Georgia’s ratification notice letter also recorded the states’ role as creators of the new federal government: "Whereas the form of a Constitution for the Government of the United States of America, was, on the seventeenth day of September, one thousand seven hundred and eighty-seven, agreed upon and reported to Congress by the Deputies of the said United States convened in Philadelphia."
And on, and on, and on. The ratifying conventions called throughout the 13 states understood that the delegates sent to Philadelphia in the summer of 1787 created a general government of limited power, retaining for themselves nearly the full panoply of powers they had exercised successfully for over a century.
If nullification is to be successfully deployed and defended, other states lawmakers must follow Dan Flynn’s example and remember that the Constitution is a creature of the states and that the federal government was given very few and very limited powers over objects of national importance.
As the Texas Balance of Powers Act makes clear, any act of Congress, the courts, or the president that exceeds that small scope is null, void, and of no legal effect. No exceptions. James Madison said it best in Federalist 45, “The powers delegated by the proposed Constitution to the federal government, are few and defined. Those which are to remain in the State governments are numerous and indefinite.”
There are those commentators, however, who insist that the Civil War settled the question of sovereignty and supremacy once and for all. They are wrong.
The Civil War made one thing clear: The federal government believes (and the Confederacy was forced to concede) that might makes right. The Union army defeated the army of the Confederacy, therefore, so the thinking goes, secession is no longer a constitutional remedy available to states. Might makes right.
Only it doesn’t.
Think of it this way. Assume my neighbor and I disagree over the exact location of the boundary line between our properties. One day, while I’m out building a shed that my neighbor believes encroaches on his property, we start arguing, and the argument escalates to a full-fledged fist fight and I knock out my neighbor. Does that mean that the location of our mutual property line has been settled? Does the pummeling of my neighbor make my opinion of the location of that line the legal boundary?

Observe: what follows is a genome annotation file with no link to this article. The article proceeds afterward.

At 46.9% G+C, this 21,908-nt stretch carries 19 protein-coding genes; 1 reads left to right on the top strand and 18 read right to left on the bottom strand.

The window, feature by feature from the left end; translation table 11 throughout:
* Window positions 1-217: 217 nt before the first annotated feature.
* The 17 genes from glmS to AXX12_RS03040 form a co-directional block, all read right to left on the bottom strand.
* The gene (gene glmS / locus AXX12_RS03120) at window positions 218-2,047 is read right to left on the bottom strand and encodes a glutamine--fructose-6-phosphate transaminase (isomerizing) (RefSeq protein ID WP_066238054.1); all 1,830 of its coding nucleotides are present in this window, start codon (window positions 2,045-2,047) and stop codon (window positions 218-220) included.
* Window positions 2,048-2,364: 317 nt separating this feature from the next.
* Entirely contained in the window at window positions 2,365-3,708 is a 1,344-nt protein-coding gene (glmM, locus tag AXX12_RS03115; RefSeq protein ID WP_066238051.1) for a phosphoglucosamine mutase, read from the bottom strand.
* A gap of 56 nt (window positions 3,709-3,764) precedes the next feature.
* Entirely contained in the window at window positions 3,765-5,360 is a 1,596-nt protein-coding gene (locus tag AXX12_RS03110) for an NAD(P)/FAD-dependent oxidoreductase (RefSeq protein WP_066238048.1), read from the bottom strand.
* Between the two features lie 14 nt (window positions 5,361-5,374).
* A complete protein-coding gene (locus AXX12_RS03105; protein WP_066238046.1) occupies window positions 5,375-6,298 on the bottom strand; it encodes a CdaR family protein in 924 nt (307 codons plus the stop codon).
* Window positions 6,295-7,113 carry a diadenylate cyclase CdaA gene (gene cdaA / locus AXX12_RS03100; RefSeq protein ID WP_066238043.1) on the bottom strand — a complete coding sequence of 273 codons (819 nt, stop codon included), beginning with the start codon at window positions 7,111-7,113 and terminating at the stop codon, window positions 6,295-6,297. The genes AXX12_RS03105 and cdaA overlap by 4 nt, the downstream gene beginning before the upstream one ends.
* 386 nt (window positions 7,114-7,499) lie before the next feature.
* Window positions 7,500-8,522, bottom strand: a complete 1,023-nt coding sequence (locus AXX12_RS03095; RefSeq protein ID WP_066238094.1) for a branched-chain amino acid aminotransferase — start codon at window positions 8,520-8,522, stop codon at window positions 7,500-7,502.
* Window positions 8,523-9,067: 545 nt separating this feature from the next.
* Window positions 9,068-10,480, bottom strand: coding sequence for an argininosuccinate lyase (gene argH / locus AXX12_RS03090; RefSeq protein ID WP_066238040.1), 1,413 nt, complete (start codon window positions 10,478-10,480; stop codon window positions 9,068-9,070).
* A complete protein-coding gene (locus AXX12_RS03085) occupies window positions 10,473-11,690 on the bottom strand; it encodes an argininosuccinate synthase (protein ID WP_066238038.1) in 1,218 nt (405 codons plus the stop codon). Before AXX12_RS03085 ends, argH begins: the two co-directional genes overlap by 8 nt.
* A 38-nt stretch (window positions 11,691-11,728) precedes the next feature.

Of course not.
Might, it seems, does not make right, neither in boundary disputes regarding land nor in similar conflicts over state sovereignty.
Nullification, as defined by Jefferson and Madison, and understood so well by Representative Flynn, is the most powerful weapon against the federal assault on state sovereignty and individual liberty. By applying the principles repeated in HB 98, states can simultaneously rebuild the walls of sovereignty once protected by the Constitution, in particular the Tenth Amendment, and drive the forces of federal consolidation back inside the constitutional cage meant to restrain them.
During this session of the Texas legislation, Representative Flynn will sponsor many important bills. “Today we filed bills that support the free exercise of faith, family, and freedom,” said Representative Flynn in a press release.
These bills included needed Second Amendment legislation, others to save taxpayer dollars with local water utility districts, assuring American law is practiced in American Courts, that district farmers and ranchers have the right to farm and ranch and sell their products without government interference, the free exercise of religion, and a law requiring students to take a semester on the U.S. Constitution prior to graduation from high school.
Joe A. Wolverton, II, J.D. is a correspondent for The New American. Follow him on Twitter @TNAJoeWolverton.